Nova Scotia

NDP releases forest agreement with Port Hawkesbury mill

The Port Hawkesbury Paper mill will be required to buy 200,000 tonnes of pulpwood from private wood suppliers annually under an agreement with the Nova Scotia government released Friday.

Port Hawkesbury mill must buy portion of pulpwood

The Cape Breton mill resumed making paper last month after a yearlong shutdown. (CBC)

With paper now rolling off the line again in Port Hawkesbury, the provincial government released some paper of its own Friday outlining its 20-year agreement to supply wood from Crown lands to the paper mill.

The Port Hawkesbury Paper mill will be required to buy 200,000 tonnes of pulpwood from private wood suppliers annually under the new forest utilization agreement.

The Dexter government called the deal an improvement over the old arrangement.

"We as a province now control our own destiny," said Natural Resources Minister Charlie Parker.

The deal -- which is renewable after a decade -- covers harvesting on more 520,000 hectares of land in eastern Nova Scotia. It allows the Cape Breton mill to buy up to 400,000 cubic tonnes of pulpwood harvested from Crown lands.

"I think it's a better deal for businesses like saw millers. It's certainly better protection for the environment, there's further recognition for the Mi'kmaq rights," said Parker.

Most of the hardwood will be burned to generate electricity at a biomass plant in the Strait. The Port Hawkesbury Paper mill is also required to offer to produce and sell saw logs to saw mills.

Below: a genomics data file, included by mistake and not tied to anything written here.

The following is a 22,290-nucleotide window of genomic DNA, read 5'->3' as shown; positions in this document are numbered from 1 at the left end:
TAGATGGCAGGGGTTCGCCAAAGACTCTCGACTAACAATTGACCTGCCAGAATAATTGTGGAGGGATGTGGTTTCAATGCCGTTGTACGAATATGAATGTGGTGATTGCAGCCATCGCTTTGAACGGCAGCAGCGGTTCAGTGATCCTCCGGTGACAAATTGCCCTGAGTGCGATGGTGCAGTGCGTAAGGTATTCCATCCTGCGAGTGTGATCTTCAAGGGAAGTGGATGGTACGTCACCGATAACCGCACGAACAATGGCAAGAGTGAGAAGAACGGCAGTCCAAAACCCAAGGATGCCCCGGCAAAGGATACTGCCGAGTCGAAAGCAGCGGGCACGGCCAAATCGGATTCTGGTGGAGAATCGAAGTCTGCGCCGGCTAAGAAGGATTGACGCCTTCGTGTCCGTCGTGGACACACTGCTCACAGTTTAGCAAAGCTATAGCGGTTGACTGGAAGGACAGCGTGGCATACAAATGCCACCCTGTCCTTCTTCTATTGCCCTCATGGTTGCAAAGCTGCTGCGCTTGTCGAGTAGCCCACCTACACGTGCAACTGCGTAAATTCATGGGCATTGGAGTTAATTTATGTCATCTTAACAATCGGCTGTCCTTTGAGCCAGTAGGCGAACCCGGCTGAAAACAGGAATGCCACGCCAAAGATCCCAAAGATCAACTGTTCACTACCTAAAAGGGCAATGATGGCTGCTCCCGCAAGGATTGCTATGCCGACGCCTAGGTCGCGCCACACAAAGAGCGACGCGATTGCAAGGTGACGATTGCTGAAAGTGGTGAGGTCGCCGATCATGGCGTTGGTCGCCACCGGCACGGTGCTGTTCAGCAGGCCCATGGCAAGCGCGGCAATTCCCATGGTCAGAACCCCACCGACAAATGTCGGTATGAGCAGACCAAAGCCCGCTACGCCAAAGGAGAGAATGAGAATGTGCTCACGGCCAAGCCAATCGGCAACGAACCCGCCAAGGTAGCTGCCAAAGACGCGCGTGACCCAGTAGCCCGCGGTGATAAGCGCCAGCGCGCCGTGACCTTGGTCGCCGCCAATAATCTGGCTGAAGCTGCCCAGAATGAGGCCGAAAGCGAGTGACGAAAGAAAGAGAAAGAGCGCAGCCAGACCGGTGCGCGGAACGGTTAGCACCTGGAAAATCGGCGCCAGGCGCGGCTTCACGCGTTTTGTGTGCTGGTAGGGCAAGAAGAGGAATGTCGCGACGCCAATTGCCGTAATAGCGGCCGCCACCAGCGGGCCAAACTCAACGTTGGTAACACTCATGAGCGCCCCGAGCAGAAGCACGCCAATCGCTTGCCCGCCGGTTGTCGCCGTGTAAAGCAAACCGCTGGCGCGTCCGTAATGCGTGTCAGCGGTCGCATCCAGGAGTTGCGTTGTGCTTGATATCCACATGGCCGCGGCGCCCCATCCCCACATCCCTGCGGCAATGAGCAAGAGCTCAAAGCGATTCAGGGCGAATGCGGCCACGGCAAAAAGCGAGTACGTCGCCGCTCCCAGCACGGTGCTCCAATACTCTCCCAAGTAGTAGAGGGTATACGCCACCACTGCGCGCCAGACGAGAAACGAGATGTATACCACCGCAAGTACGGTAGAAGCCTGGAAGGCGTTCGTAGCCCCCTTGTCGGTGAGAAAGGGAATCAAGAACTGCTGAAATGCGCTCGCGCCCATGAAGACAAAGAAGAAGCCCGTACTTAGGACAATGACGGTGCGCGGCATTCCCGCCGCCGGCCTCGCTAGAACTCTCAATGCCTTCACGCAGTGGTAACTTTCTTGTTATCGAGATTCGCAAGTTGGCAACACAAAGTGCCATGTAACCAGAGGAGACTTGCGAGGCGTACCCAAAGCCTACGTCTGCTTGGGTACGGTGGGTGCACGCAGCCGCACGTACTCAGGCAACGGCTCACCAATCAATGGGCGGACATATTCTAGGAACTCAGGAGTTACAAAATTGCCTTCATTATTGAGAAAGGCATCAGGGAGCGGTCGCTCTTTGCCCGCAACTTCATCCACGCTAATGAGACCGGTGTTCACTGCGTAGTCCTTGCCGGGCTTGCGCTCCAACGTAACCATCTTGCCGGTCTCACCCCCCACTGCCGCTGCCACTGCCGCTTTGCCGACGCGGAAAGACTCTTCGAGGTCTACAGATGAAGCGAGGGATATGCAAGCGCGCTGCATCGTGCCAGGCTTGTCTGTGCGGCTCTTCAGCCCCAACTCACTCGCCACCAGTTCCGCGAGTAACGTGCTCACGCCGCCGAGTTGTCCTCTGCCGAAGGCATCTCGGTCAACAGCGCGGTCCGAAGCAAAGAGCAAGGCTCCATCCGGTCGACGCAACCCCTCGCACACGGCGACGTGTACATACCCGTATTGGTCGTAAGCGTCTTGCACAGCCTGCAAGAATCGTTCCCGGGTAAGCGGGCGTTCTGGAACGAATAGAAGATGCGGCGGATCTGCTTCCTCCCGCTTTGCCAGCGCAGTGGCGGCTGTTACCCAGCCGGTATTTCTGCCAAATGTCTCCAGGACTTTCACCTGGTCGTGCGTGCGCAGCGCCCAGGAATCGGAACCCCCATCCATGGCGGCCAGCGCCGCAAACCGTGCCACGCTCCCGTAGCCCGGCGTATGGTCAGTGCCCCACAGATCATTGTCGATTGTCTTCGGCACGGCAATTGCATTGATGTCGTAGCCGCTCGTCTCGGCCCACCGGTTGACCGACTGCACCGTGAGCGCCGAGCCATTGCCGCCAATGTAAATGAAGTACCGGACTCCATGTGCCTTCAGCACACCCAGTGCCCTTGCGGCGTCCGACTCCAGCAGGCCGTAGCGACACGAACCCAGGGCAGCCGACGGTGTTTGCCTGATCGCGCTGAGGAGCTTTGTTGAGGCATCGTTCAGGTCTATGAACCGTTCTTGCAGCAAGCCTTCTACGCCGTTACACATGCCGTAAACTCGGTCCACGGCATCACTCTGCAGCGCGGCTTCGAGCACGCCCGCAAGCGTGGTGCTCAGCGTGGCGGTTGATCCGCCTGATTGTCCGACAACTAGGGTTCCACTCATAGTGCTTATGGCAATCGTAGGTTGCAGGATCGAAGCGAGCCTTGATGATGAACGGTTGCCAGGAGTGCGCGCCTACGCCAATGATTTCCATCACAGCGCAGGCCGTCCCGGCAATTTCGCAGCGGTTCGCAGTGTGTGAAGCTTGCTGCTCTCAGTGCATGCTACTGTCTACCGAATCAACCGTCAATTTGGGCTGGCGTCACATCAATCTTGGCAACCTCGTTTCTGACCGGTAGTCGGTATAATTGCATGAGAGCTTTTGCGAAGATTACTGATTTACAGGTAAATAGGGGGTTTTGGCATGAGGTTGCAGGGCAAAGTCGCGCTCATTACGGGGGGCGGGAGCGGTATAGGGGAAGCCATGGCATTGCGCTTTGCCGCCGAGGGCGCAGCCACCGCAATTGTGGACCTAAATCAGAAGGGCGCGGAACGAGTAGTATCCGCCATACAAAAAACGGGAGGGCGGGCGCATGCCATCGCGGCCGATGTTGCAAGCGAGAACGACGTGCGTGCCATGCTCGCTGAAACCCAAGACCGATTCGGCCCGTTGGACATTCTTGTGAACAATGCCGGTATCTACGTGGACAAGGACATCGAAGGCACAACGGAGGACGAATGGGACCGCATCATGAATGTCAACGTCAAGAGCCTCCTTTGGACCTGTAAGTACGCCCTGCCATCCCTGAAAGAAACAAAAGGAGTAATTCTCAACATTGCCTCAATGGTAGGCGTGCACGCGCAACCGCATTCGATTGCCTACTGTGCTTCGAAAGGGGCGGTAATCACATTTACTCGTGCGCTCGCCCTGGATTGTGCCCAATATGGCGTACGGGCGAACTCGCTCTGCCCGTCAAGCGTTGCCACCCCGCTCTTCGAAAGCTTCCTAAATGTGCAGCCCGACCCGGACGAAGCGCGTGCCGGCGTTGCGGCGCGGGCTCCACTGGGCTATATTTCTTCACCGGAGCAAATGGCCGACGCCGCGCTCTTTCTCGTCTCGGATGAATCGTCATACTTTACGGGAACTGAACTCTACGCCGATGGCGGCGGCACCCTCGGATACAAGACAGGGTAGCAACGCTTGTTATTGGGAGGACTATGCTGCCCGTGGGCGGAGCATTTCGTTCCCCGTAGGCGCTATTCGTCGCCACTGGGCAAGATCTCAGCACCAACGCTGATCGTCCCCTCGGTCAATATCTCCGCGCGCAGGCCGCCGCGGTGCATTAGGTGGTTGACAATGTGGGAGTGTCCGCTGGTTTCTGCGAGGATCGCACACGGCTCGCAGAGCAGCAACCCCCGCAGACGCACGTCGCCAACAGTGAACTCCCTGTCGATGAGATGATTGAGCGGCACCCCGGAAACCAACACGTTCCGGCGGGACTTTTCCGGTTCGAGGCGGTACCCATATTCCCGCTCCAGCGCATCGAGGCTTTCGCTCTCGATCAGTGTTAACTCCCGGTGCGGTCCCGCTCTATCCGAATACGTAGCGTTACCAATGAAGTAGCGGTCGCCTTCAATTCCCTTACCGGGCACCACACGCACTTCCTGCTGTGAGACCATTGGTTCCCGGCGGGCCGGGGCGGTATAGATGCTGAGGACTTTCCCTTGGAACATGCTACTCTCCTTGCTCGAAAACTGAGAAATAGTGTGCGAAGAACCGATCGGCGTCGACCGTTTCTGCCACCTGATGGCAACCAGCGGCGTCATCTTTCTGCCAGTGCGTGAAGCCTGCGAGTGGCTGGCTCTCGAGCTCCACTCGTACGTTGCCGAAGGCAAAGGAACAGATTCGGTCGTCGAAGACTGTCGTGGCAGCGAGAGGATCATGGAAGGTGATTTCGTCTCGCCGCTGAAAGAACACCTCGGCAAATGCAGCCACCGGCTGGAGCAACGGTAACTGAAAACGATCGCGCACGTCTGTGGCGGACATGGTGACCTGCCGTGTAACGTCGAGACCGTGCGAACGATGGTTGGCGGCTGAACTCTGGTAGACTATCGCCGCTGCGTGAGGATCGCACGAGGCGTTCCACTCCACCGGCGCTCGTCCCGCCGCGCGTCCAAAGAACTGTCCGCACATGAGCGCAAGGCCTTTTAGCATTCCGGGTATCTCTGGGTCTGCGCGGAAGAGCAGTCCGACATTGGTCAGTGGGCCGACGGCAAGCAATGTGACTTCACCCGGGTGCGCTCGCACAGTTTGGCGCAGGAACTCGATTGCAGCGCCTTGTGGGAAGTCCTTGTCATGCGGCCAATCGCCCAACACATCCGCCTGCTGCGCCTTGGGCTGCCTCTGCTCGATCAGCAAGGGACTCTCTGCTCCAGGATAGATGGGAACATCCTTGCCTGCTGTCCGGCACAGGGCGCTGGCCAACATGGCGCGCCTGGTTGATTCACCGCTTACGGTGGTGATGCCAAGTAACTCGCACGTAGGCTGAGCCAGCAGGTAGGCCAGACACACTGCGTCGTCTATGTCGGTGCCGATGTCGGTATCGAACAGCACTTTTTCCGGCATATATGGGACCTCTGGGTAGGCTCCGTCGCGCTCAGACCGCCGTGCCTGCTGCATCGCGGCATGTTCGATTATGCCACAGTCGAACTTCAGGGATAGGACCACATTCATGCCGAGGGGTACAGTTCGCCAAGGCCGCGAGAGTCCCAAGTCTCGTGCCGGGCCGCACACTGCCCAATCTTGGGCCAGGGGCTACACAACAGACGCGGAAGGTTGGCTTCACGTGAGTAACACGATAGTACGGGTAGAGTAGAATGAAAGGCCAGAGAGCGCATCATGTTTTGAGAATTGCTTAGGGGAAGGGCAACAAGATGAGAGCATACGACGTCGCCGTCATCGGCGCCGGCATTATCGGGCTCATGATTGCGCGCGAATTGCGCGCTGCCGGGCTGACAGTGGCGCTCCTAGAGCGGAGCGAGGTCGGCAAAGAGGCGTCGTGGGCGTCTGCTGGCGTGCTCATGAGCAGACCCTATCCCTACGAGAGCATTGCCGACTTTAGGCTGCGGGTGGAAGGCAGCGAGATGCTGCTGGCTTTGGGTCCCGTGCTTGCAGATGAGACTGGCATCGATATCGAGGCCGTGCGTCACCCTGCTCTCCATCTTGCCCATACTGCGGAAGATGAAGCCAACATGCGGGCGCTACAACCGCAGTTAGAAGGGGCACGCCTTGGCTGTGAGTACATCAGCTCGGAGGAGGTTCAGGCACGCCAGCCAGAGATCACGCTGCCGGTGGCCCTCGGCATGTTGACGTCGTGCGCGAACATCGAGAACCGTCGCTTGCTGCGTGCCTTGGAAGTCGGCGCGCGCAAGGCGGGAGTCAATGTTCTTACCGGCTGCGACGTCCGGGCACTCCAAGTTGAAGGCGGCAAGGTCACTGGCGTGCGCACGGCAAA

Land protected

Close to 59,000 hectares of Crown land in the agreement has been identified for permanent protection as wilderness. The province has until the end of 2014 to designate protected areas or they'll become subject to harvesting.

"I think a lot of what the Ecology Action Centre has asked for has been addressed," said Matt Miller, spokesman for the environmental group.

But Miller said he conservation group is concerned about a provision that allows the mill to give a biomass facility access to hardwood.

"It would have been better to empower those mills with the ability to manage that resource for themselves and have the biomass facility take what's left over," he said.

Portions of the deal have been blacked out including what the mill will pay in stumpage rates.

The provincial government will only say it's worth hundreds of thousands of dollars a year more than the old agreement.

The plant resumed making paper last month after a yearlong shutdown.

With files from the Canadian Press.